Bosko the Doughboy is a one-reel 1931 short subject animated cartoon, part of the Bosko series. It was directed by Hugh Harman, and first released on October 17, 1931 as part of the Looney Tunes series from the Leon Schlesinger animation studio and distributed by Warner Brothers. The cartoon is usually considered one of the better Hugh Harman Bosko cartoons.
The cartoon opens with images of explosions, gunfire, and heavy artillery; one character even fires into the camera. It is World War I, and the ever-cheerful Bosko is a doughboy eating down in a trench. Enemy fire destroys his meal, and later a picture of his girlfriend, Honey. Bosko shows a rare moment of anger, but is quickly cheered up by a fellow soldier. The two begin to dance, only to be interrupted by more gunfire. Bosko finally decides to fight back and downs an enemy bomber (actually a pelican) by using a fellow soldier as a cannon. A friendly hippopotamus is shot down by heavy artillery, which Bosko destroys with a pair of longjohns-turned-catapult. He then saves the wounded soldier by unzipping his navel and retrieving the shell inside. The projectile explodes anyway, turning the already black-faced Bosko even blacker and prompting him to exclaim "Mammy!" à la Al Jolson.
Bosko the Doughboy is notable for its departure from the standard cartoon formula of its era. Bosko is usually infallibly happy and chipper; Doughboy forces him to drop this demeanor and fight back. Other Bosko shorts concentrate primarily on Bosko cavorting with other characters in a musical wonderland; in Doughboy, Bosko can't dance more than a few seconds before coming under enemy fire. Bosko's cartoons generally have little to no conflict; Doughboy is nothing but fighting. In short, Bosko the Doughboy is almost a total departure from other shorts in the series (and from those of other studios of the time). It is usually regarded as a high point of the character's cartoon career.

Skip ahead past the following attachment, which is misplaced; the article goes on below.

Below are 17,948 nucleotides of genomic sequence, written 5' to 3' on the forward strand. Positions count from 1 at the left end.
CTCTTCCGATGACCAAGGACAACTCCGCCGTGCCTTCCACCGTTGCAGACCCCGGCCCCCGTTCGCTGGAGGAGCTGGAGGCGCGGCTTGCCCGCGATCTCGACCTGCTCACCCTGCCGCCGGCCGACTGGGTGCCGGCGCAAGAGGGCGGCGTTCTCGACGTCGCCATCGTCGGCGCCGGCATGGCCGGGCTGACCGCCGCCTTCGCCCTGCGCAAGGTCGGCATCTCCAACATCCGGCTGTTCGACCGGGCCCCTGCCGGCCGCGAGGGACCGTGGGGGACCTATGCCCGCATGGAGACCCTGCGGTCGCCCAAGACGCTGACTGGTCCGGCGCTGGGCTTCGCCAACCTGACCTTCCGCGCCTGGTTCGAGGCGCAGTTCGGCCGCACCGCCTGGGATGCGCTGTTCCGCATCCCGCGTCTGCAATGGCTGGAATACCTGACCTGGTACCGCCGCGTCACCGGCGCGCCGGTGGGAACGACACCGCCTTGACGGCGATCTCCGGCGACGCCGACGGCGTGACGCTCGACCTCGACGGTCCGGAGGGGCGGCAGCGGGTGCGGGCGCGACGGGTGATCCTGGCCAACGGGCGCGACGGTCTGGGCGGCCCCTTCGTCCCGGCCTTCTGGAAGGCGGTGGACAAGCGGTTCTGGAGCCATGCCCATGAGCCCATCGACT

Availability & TriviaEdit
If you look at the bottom of the copyright of the film, you might see the production code named "5017" (See the 1931-1932 LT title card to find out).
This is the first time to use the 1931-1932 LT theme song.
Sometimes, Kids' Network airings had this 1931-1932 LT theme song to be low pitched. Other cartoon channel airings had this one in normal.
In the uncut version, Bosko's racist stereotypes are included. In the edited version, The racist stereotypes part is cut out. Some Kids' Network airings had the edited version of the cartoon.
This is the first time to use the Dubbed Version credit.
When this cartoon was re-released by Sunset/Guild Films, they left the 1931-1932 LT title card intact.
- Beck, Jerry and Friedwald, Will (1989): Looney Tunes and Merrie Melodies: A Complete Illustrated Guide to the Warner Bros. Cartoons. Henry Holt and Company.